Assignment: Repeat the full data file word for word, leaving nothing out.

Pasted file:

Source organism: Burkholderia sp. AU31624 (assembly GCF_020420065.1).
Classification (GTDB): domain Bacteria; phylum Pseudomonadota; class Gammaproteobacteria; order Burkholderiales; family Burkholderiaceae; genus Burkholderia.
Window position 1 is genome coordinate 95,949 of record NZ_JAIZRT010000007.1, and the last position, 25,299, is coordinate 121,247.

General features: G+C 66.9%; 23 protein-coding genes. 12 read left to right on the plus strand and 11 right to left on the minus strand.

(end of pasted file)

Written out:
Source organism: Burkholderia sp. AU31624 (assembly GCF_020420065.1).
Classification (GTDB): domain Bacteria; phylum Pseudomonadota; class Gammaproteobacteria; order Burkholderiales; family Burkholderiaceae; genus Burkholderia.
Window position 1 is genome coordinate 95,949 of record NZ_JAIZRT010000007.1, and the last position, 25,299, is coordinate 121,247.

General features: G+C 66.9%; 23 protein-coding genes. 12 read left to right on the plus strand and 11 right to left on the minus strand.